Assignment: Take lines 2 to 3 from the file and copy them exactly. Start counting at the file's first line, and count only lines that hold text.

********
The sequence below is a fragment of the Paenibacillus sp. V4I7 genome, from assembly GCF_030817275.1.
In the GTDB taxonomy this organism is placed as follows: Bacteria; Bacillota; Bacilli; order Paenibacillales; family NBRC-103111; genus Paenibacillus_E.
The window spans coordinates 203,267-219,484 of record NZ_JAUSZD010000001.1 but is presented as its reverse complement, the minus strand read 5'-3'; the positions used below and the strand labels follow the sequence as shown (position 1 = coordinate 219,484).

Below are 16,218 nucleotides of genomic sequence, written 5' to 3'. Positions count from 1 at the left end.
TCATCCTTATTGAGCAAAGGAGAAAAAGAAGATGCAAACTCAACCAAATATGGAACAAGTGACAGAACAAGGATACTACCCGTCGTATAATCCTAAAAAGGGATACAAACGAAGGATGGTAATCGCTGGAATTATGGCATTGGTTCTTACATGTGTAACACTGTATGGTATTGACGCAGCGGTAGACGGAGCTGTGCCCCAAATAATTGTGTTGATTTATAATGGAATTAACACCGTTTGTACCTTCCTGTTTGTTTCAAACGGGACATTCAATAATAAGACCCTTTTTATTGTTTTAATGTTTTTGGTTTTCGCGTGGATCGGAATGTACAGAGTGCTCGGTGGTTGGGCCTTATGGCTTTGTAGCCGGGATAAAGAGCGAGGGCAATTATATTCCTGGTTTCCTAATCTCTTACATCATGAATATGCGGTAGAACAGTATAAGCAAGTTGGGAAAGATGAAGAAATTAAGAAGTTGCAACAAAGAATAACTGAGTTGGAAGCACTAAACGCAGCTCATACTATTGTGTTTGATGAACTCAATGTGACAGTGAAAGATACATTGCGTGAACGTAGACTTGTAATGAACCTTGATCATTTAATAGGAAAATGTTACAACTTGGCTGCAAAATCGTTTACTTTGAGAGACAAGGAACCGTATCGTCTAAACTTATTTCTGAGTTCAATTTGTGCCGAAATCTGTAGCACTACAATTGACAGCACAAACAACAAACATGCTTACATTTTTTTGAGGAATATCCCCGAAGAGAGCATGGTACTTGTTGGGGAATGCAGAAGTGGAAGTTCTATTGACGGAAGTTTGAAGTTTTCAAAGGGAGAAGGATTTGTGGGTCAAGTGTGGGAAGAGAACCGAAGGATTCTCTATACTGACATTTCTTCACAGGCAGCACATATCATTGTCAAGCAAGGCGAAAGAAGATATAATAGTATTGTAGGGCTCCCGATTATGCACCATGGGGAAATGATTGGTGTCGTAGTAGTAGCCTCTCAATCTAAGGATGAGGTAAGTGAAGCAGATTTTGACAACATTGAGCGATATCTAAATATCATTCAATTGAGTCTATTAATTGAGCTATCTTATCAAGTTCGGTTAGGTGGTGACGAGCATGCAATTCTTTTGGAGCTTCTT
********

In the GTDB taxonomy this organism is placed as follows: Bacteria; Bacillota; Bacilli; order Paenibacillales; family NBRC-103111; genus Paenibacillus_E.
The window spans coordinates 203,267-219,484 of record NZ_JAUSZD010000001.1 but is presented as its reverse complement, the minus strand read 5'-3'; the positions used below and the strand labels follow the sequence as shown (position 1 = coordinate 219,484).